It is worth remembering that there is no monitoring system valid for all cases; in fact, every system must be designed purposely for a specific site, because the precursors and monitored parameters may largely vary depending on the type of landslide. Whatever the type of landslide, InSAR-based techniques (both ground based and space borne), thanks to their wide spatial coverage and their millimeter accuracy, are ideally suited to measure the spatial extent and magnitude of landslide-related surface deformation. Outputs from interferometric analysis ensures an almost spatially continuous coverage of information on surface deformation and related hazards. This definitely improves confidence on the spatial pattern of the examined phenomenon.
A further benefit of satellite SAR techniques is the generation of time series of the relative LOS position for each target in correspondence with each SAR acquisition, allowing the analysis of the temporal evolution of displacement and a look back at displacement that already has taken place. The possibility to retrieve a retrospective view of displacement is a unique opportunity for studying the evolution of the uninstrumented sector of a phenomena.
Unlike the conventional ground-based technologies (which record the displacement of targets, specific points or individual reflectors), InSAR, through the generation of interferograms, can provide 2D maps of changes in the satellite-to-target path between the acquisition times of the two SAR scenes. Hence, InSAR provided a significantly increased coverage of information, leading to a better overall understanding of movements of a sliding mass. This aspect is of paramount importance in the about 50 million m3 Åknes rockslide, where a single moving benchmark can be related to localized displacements of an individual block and not to the general instability of the whole landslide body. Moreover, the information coverage allows one to accurately map the extension of the threatened area, its rate of deformation and to define, accordingly, risk scenarios.
The Åknes landslide is a large phenomenon that cannot be stabilized and may accelerate suddenly. The monitoring of its surface displacement is thus crucial for the prevention and forecast of collapse. In the case of the Åknes landslide, the synergic use of multiple SAR sensors (ground based and space borne) can lead to redundant measurements, allowing a more advanced and realistic mapping and classification of the phenomenon and a better understand of the deformation pattern. The redundancy of monitoring data is very important, being the basic condition for the design and implementation of any early warning system. Integrated use of multi-source monitoring data reduces the possibility of missing events or generating false alarms and the consequent loss of confidence and reliability of the system.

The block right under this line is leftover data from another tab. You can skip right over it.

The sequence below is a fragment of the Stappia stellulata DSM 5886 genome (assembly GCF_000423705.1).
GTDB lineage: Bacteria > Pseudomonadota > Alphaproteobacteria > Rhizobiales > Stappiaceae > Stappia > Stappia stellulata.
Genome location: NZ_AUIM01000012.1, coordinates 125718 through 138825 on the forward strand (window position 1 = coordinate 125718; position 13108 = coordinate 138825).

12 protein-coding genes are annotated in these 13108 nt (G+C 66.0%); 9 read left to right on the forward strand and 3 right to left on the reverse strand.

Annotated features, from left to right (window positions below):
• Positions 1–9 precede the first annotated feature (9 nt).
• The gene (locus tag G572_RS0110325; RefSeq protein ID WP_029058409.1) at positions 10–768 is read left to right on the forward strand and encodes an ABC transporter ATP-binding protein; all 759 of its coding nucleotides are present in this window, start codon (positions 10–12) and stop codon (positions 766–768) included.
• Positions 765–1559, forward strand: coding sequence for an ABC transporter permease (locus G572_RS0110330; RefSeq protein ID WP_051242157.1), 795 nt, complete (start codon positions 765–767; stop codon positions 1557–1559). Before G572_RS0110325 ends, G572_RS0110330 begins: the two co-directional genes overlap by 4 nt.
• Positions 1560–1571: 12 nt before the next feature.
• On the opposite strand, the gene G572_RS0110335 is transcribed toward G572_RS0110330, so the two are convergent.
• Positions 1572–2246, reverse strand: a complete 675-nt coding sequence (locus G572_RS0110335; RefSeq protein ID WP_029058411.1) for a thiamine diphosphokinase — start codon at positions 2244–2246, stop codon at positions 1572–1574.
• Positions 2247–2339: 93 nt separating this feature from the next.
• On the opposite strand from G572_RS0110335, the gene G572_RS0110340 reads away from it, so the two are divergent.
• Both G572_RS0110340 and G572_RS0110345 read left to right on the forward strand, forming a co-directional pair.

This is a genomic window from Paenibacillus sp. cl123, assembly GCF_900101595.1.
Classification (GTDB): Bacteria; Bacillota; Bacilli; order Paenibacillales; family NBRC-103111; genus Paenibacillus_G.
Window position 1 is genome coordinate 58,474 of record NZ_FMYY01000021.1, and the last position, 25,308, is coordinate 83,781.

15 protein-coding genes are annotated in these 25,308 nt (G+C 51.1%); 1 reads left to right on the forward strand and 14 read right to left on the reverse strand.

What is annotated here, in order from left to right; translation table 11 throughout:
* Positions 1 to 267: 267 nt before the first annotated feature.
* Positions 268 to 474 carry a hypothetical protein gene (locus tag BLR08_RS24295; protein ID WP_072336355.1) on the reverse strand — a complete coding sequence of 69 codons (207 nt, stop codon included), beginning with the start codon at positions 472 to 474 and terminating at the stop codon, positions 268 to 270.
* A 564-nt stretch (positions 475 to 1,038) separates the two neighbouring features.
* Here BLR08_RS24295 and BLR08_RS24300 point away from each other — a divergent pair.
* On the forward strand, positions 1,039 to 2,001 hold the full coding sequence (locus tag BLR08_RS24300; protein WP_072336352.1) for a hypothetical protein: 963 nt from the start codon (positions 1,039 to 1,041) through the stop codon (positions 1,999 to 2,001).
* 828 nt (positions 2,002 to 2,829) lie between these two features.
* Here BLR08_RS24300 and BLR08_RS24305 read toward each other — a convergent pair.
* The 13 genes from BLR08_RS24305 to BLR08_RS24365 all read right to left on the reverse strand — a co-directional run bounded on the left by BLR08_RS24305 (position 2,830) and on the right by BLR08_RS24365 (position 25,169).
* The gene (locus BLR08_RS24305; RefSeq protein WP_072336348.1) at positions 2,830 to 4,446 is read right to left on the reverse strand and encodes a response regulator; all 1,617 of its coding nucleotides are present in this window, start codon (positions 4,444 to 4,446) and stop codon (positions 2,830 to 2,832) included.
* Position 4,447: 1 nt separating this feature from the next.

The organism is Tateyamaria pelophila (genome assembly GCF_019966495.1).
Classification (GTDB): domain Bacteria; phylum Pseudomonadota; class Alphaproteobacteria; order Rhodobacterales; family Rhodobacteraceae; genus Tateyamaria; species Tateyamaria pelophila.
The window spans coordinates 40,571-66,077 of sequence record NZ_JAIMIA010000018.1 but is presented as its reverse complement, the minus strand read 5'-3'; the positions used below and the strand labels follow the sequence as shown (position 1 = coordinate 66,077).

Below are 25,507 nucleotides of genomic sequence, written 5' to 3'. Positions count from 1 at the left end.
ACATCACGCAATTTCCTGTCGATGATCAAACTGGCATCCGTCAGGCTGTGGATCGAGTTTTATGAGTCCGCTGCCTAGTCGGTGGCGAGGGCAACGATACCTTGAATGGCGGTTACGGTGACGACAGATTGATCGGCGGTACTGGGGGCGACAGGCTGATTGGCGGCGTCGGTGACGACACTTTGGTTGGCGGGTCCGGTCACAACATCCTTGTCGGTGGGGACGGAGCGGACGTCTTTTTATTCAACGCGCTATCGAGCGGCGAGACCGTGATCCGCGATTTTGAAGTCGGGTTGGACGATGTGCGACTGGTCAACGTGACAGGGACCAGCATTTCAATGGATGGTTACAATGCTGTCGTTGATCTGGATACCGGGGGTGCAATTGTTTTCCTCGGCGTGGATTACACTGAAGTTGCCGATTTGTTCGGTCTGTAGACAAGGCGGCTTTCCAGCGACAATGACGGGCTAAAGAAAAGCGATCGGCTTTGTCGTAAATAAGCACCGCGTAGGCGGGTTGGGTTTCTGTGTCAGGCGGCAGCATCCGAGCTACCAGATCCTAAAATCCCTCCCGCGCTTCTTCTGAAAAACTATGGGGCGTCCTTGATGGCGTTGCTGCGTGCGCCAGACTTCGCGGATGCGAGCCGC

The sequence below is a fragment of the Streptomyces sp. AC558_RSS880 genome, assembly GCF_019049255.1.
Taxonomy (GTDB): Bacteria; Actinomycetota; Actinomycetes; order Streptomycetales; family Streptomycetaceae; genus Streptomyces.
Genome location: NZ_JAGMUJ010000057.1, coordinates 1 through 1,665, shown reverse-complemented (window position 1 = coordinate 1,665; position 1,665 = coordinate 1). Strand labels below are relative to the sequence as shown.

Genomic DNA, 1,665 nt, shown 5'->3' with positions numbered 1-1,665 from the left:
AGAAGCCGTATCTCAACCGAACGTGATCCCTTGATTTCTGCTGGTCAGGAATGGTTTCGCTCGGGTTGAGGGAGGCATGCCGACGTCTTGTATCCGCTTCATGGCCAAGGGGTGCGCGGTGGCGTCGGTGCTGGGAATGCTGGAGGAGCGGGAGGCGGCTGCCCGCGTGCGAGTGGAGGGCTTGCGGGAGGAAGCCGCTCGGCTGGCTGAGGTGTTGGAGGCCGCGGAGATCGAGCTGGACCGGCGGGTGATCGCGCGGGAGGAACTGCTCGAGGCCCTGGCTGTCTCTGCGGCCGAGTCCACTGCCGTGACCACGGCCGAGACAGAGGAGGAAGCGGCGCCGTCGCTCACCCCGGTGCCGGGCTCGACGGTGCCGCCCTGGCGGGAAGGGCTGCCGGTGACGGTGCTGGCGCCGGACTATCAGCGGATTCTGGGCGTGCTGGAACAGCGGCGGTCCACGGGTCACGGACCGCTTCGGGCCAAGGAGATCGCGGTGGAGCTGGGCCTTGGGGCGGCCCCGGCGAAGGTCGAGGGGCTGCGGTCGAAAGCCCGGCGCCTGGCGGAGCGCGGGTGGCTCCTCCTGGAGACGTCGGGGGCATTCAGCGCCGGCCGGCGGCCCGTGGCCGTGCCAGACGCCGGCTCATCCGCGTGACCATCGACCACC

In recent years, the improved capabilities of new generation X-band satellites in terms of flexibility and time performance (revisiting time and timeliness of delivery) contributed to the use of satellite SAR sensors as operational monitoring tools [63
]. Remote monitoring represents more and more a tool for surveying and/or early warning.
In this work, an attempt to integrate ground-based and satellite InSAR datasets is proposed. The main objective is to improve the knowledge obtainable from InSAR techniques, in the field of landslide mapping and monitoring.
The proposed procedure suggests three main steps to be performed: a qualitative phase, the result of which follows a binary approach, with the distinction, in the observed scenario, of stable and unstable areas; a semi-quantitative phase, where the distinction of macro-areas concerning different displacement ranges is possible; a quantitative integration, during which time series analysis is performed, and forecasting algorithms for the evaluation of the future behavior of the landslide can be applied.
The Åknes Norwegian rockslide has been selected to test the proposed procedure.
Firstly, data acquired by satellite and GB-InSAR platforms have been analyzed separately. Data analysis allows one to define landslide sectors concerning higher displacements, which correspond to the upper portion of the slope. Satellite data have been acquired by RADARSAT-2 and TerraSAR-X/Tandem-X satellite platforms. As in the GB-InSAR acquisitions, satellite data have been acquired in summer seasons. For the application of the integration algorithm, a defined period in the available datasets has been selected. The period between July and October 2010 has been chosen, as it is characterized by the best overlap between ground-based and satellite acquisitions.
The different datasets have been homogenized in terms of spatial and temporal resolution and also as regarding their different LOS. Homogenized data have been integrated and analyzed on the same map, in the GIS environment.
Data integration allowed increasing the data coverage on the observed scenario, which becomes widely detectable. Data projection allowed better defining of the real value of the displacement vector in the observed scenario: projection reliability has been tested comparing its result with data acquired by GPS campaigns, available in the literature. The projection also allowed defining the upper portion of the landslide as the main vertical displacements of concern.
Data integration from a semi-quantitative point of view has also been performed, allowing proposing the distinction of the upper sector of the landslide, defined as concerning higher displacements, into two sub-sections: the upper portion concerning displacements higher than 10 mm in the period between July and October 2010; and the lower portion concerning displacements lower than 10 mm in the same period.
Unfortunately, the unavailability of long time series of the observed datasets made it impossible to obtain also a quantitative integration for the selected test site.